Downs Declaration, Exh. A.*fn6
Dr. Downs performed a decompression laminectomy with excision of scar tissue at L5-S1 at the Wyoming County Community Hospital on March 25, 2005. Downs Declaration, ¶ 8. Dr. Downs discovered that there was extensive scar tissue with reactive fibroma from the stretched injured S1 Nerve root with tight foramen. There was no evidence of disc herniation at that level. The disc space was narrowed and contents fibrotic but there was no herniation or extrusion of the disc.
Downs Declaration, ¶ 10. Dr. Downs' post-surgical diagnosis was "neural fibrosis, neuroma, neuropaxia S1 nerve root, chronic." Downs Declaration, ¶ 10. During a follow-up examination on April 20, 2005, Dr. Downs informed plaintiff that during the surgery we found scar tissue along the S1 nerve root, so I suspected that he would have some permanent leg pain. I did feel that the surgery would heal him a lot.
Downs Declaration, ¶ 12. Dr. Downs examined plaintiff again on May 31, 2005 and July 27, 2005. Downs Declaration, ¶¶ 13-14.
Plaintiff was examined by P.A. Tom Edwards on June 15, 2006 and complained that his back pain was worse. Dkt. #66, ¶ 54. Dr. Coniglio examined plaintiff at the Orthopedic Clinic at the Wyoming County Community Hospital on July 20, 2006, diagnosed him with post laminectomy failure and opined that plaintiff would need revision surgery. Sheikh Declaration, Exh. A. Dr. Coniglio performed a lumbar myelogram on September 5, 2006 which revealed "mild central spinal stenosis at L3-L4 and L4-L5. Sheikh Declaration, Exh. A. A CT Scan conducted the same day revealed a "mild diffuse posterior disc bulge at L4-L5" and at L5-S1, vacuum phenomenon consistent with disc degeneration.
There is a small left posterior disc protrusion at this level.
This slightly displaces the left S1 nerve root sleeve within the left lateral recess of the spinal canal.
Sheikh Declaration, Exh. A.
Brian Fischer became Commissioner of DOCS on January 1, 2007 and declares that he has had no personal involvement in any of the matters about which plaintiff complains and does not directly supervise the provision of medical services within DOCS. Dkt. #67.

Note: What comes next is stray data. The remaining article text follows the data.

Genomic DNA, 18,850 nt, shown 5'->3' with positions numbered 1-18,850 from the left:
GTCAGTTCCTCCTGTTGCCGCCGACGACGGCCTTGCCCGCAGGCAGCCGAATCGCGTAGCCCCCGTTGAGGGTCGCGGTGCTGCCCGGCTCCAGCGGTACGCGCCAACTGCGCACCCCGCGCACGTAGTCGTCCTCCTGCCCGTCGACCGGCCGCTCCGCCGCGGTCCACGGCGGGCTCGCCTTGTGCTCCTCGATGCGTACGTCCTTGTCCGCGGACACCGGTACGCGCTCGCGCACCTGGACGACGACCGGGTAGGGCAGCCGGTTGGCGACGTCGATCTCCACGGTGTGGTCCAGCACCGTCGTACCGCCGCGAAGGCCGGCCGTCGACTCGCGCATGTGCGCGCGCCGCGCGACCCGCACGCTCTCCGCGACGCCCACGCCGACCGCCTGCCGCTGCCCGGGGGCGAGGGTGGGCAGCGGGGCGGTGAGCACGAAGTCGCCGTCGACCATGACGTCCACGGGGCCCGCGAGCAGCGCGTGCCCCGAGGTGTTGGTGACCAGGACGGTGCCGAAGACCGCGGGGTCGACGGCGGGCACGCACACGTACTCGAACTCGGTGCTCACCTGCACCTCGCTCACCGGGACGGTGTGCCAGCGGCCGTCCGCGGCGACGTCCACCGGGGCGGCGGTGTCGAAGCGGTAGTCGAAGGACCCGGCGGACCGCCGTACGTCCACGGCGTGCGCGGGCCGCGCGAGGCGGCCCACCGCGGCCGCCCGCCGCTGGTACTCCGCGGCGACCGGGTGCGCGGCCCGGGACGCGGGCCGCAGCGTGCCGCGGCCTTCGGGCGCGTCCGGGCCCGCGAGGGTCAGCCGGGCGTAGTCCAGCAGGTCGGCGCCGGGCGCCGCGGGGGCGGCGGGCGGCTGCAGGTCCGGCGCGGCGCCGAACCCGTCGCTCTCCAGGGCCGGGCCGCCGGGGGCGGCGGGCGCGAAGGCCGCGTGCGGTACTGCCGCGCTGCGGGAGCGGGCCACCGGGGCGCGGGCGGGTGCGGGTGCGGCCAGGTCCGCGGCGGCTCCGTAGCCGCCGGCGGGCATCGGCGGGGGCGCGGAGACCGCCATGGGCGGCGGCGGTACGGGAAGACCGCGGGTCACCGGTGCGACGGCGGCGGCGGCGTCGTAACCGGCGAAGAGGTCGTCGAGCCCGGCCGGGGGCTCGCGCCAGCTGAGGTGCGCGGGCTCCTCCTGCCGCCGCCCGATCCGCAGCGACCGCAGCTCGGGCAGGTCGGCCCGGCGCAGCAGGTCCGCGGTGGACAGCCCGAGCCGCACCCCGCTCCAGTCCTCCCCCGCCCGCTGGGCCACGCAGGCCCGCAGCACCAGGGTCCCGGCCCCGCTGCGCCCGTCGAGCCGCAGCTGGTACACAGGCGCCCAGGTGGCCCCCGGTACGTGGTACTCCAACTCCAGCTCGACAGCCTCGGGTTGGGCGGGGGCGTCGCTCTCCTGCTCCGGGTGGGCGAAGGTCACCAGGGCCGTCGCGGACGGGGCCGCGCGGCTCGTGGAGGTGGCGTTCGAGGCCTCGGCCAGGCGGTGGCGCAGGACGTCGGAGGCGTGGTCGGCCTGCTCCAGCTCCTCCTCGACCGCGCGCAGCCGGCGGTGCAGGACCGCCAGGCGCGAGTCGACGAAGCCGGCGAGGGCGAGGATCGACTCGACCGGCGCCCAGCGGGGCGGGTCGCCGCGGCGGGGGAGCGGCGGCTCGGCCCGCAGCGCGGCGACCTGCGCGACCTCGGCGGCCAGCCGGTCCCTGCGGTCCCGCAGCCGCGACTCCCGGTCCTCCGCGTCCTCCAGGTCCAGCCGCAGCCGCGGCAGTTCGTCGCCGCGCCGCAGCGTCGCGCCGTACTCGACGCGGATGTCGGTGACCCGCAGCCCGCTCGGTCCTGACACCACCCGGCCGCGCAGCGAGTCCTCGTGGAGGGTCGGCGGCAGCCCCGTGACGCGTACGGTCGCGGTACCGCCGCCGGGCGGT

Following a January 11, 2007 examination, Dr. Coniglio proposed a L5-S1 discectomy. Sheikh Declaration, Exh. A. On April 6, 2007, Dr. Coniglio "revised two previous failed lumbrosacral spine L5-S1 micro-discectomies; external neurolysis of the left S1 nerve root, previous complete discectomy at L5-S1disc; medial facetectomy and foraminotomy at L4-5 along with left sided laminotomy at L5-S1." Sheikh Declaration, Exh. A. Plaintiff reported significant improvement following the April 6, 2007 surgery.
Plaintiff was transferred to the Attica Correctional Facility on July 13, 2007. Shiekh Declaration, ¶ 137.
Summary judgment is appropriate "if the pleadings, depositions, answers to interrogatories, and admissions on file, together with the affidavits, if any, show that there is no genuine issue as to any material fact and that the moving party is entitled to judgment as a matter of law." Fed.R.Civ.P. 56(c). "In reaching this determination, the court must assess whether there are any material factual issues to be tried while resolving ambiguities and drawing reasonable inferences against the moving party, and must give extra latitude to a pro se plaintiff." Thomas v. Irvin, 981 F. Supp. 794, 798 (W.D.N.Y. 1997) (internal citations omitted).
A fact is "material" only if it has some effect on the outcome of the suit. Anderson v. Liberty Lobby, Inc., 477 U.S. 242, 248 (1986); see Catanzaro v. Weiden, 140 F.3d 91, 93 (2d Cir. 1998). A dispute regarding a material fact is genuine "if the evidence is such that a reasonable jury could return a verdict for the nonmoving party."